The Stornoway Smokehouse | Slow cured smoked salmon from the last traditional smokehouse in the Hebrides. I don’t think you’re able to view the kiln and smokehouse (although I would have LOVED that), but you can visit their small shop and pick up something tasty to take away.

Charles Macleod | Home of the Stornoway black pudding, aka the best black pudding in the world. I normally won’t even eat black pudding (because I think it’s gross), but I make an exception for this one.

Isle of Harris Distillery | I can’t tell if I love this gin because it’s good or because the packaging is so beautiful. Either way, this distillery is definitely worth a stop on Harris.

Edge O’ the World Alehouse | The Hebridean Brewing Company is the only craft brewery in the Outer Hebrides and has won tons of awards for their beer since their start in 2001. Our favorite was the Berserker, made from a 150 year old recipe (and also everyone else’s favorite). They were so friendly and let us sample as many as we wanted! Wish we could have picked some up to bring back with us, but they were sold out.






After stocking up on food and supplies for the weekend, we made our way south to the Isle of Harris first because the weather forecast looked better for spending some time on the beach. I try to plan these things according to the weather and sometimes it works out better than others, but regardless, it was SO beautiful.

Seilebost | Just to get you in the right direction, this is where you should start looking for beaches on Harris. But seriously, take your pick of beautiful sandy beaches and you can have one all to yourself. We particularly enjoyed climbing up to the MacLeod Stone for a cool view out to Taransay at sunset.

Luskentyre Beach | Probably our favorite beach on Harris. The clearest water and purest sand, there was so much to explore here. Unfortunately, on the day we chose to visit, it was too cloudy to see any of the mountains in the distance. So I can only imagine how amazing it would be on a sunny day.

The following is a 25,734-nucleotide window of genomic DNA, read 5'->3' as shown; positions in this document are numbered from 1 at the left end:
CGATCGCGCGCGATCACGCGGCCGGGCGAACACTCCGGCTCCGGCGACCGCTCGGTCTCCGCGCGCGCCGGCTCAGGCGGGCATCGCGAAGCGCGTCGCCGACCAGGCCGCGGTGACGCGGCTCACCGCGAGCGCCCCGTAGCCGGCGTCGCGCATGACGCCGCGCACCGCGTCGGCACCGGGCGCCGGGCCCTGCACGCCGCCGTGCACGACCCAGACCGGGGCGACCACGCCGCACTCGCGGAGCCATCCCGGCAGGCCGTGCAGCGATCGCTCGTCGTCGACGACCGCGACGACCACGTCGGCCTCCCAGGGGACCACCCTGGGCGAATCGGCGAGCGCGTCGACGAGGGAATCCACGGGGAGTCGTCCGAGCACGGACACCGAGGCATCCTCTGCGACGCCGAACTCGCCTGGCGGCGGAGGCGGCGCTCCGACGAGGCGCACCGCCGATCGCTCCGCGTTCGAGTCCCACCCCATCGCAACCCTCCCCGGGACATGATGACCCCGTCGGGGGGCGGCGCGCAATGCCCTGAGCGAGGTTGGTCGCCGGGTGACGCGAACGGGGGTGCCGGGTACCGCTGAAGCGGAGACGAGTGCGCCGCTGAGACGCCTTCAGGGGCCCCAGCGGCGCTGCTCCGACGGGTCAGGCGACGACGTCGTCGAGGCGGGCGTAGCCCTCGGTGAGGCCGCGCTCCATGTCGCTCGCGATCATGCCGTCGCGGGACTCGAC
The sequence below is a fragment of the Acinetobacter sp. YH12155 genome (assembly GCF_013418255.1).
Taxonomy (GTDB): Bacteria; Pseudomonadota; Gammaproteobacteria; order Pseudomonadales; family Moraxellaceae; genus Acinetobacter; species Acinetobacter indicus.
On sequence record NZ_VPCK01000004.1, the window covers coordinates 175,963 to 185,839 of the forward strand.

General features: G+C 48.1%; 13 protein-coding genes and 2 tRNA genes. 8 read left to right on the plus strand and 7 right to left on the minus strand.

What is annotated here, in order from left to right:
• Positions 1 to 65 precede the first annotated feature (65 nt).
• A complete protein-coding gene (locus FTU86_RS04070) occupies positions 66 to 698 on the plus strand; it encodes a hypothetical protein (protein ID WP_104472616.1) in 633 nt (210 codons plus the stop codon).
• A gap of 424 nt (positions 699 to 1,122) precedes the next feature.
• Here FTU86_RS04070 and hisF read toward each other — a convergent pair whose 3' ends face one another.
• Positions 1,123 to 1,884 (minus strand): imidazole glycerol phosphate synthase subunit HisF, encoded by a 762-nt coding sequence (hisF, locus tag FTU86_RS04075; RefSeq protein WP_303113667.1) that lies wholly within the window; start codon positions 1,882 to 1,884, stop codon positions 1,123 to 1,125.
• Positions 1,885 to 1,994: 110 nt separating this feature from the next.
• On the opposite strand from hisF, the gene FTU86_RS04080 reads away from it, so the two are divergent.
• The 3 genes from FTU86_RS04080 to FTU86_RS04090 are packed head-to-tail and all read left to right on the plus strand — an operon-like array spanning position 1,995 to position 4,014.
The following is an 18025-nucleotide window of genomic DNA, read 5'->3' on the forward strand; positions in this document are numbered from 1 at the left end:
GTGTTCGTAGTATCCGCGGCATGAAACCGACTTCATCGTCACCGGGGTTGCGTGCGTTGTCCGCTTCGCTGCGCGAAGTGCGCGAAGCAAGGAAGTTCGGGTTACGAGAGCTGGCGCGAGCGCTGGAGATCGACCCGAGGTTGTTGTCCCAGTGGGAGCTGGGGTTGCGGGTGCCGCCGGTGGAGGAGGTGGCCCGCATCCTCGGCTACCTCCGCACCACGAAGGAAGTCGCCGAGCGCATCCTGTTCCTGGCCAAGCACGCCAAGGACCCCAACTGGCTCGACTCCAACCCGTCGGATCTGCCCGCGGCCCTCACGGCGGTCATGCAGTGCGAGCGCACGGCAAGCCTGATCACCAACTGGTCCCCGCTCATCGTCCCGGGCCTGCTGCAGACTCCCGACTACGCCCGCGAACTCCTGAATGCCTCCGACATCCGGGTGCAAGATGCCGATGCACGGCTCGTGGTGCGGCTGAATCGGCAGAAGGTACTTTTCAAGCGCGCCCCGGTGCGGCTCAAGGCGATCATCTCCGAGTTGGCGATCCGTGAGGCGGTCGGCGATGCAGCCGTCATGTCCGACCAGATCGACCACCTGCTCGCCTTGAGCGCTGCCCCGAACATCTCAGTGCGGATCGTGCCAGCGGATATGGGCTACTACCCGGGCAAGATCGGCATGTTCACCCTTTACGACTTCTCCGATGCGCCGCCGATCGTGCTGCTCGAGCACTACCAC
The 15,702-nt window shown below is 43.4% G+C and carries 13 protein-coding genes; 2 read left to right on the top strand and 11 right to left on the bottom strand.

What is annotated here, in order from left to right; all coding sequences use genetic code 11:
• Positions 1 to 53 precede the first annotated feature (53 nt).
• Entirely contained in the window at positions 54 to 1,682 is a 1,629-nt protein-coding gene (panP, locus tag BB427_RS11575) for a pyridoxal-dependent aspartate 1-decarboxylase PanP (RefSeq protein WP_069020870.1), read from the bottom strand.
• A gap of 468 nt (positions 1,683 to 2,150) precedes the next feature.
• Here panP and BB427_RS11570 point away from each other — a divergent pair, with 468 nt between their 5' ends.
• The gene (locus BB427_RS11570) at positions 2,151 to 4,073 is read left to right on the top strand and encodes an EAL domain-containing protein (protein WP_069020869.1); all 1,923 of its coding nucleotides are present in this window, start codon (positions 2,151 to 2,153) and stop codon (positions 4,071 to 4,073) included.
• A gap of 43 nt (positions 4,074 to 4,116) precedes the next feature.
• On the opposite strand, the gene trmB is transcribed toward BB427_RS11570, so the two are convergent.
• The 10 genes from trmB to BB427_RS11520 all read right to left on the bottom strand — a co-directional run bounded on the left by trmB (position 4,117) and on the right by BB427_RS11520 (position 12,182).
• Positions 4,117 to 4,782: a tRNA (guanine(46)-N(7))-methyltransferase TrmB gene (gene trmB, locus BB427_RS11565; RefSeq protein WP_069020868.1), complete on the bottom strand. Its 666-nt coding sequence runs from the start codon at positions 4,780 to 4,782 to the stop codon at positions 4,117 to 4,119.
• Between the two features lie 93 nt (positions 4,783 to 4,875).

St. Clements Church | Medieval church founded by Alasdair MacLeod, the 8th clan chief of the MacLeods, who died in 1547. We nearly had the entire place to ourselves making it such an atmospheric experience to wander around the church and graveyard. But if you happen to make it down to the water, there is also the cutest stone harbor.




Dun Carloway Broch








After being on the more mountainous Harris, it can feel a bit anti-climactic driving north to the Isle of Lewis. But even though it appears flat and boring, there is so much to see if you know where to look! Lewis has a mixed Norse and Celtic heritage evident not only in place names but also abundant archaeological sites.

Bostadh Iron Age House | Although I had seen pictures of this place before arriving on the island, I didn’t know how to get there until we came across a guide book inside our wigwam. It’s technically a rebuilt Pictish house on the site where a well-preserved settlement was found (the original houses were found further down the beach, near the water). But there are also the remains of a Viking farm as well as blackhouses from more recent times. It would be so hard to choose a favorite spot on this island, but I loved the feeling of this place! If you want to go inside, make sure you check the opening times.